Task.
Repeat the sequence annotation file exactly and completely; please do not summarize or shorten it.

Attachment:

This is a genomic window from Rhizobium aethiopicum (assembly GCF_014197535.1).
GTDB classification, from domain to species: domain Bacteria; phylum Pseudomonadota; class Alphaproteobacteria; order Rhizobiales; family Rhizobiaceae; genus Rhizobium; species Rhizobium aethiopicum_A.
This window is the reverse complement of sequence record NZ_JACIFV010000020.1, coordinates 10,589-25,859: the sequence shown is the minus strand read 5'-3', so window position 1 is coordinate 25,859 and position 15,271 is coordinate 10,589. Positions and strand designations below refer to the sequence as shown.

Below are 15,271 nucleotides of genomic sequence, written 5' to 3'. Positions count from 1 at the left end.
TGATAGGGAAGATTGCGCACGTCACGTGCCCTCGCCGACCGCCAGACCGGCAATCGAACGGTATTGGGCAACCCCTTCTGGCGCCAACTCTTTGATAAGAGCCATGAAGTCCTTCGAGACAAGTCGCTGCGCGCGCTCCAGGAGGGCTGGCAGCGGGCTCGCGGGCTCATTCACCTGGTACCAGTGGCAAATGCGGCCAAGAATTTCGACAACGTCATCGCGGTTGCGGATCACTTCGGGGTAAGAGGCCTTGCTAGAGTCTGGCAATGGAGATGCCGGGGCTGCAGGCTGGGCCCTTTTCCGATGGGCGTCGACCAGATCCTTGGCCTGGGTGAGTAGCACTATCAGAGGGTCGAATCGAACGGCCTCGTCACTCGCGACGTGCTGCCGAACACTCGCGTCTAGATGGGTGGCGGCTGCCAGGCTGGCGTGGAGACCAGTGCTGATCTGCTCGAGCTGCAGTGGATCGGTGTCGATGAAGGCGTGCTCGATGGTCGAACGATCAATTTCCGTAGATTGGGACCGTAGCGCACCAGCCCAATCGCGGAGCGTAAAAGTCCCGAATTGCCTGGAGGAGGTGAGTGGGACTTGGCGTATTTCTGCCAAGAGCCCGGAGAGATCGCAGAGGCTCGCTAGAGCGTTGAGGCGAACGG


This is a genomic window from Rhizobium aethiopicum (assembly GCF_014197535.1).
GTDB classification, from domain to species: domain Bacteria; phylum Pseudomonadota; class Alphaproteobacteria; order Rhizobiales; family Rhizobiaceae; genus Rhizobium; species Rhizobium aethiopicum_A.
This window is the reverse complement of sequence record NZ_JACIFV010000020.1, coordinates 10,589-25,859: the sequence shown is the minus strand read 5'-3', so window position 1 is coordinate 25,859 and position 15,271 is coordinate 10,589. Positions and strand designations below refer to the sequence as shown.

Below are 15,271 nucleotides of genomic sequence, written 5' to 3'. Positions count from 1 at the left end.
TGATAGGGAAGATTGCGCACGTCACGTGCCCTCGCCGACCGCCAGACCGGCAATCGAACGGTATTGGGCAACCCCTTCTGGCGCCAACTCTTTGATAAGAGCCATGAAGTCCTTCGAGACAAGTCGCTGCGCGCGCTCCAGGAGGGCTGGCAGCGGGCTCGCGGGCTCATTCACCTGGTACCAGTGGCAAATGCGGCCAAGAATTTCGACAACGTCATCGCGGTTGCGGATCACTTCGGGGTAAGAGGCCTTGCTAGAGTCTGGCAATGGAGATGCCGGGGCTGCAGGCTGGGCCCTTTTCCGATGGGCGTCGACCAGATCCTTGGCCTGGGTGAGTAGCACTATCAGAGGGTCGAATCGAACGGCCTCGTCACTCGCGACGTGCTGCCGAACACTCGCGTCTAGATGGGTGGCGGCTGCCAGGCTGGCGTGGAGACCAGTGCTGATCTGCTCGAGCTGCAGTGGATCGGTGTCGATGAAGGCGTGCTCGATGGTCGAACGATCAATTTCCGTAGATTGGGACCGTAGCGCACCAGCCCAATCGCGGAGCGTAAAAGTCCCGAATTGCCTGGAGGAGGTGAGTGGGACTTGGCGTATTTCTGCCAAGAGCCCGGAGAGATCGCAGAGGCTCGCTAGAGCGTTGAGGCGAACGG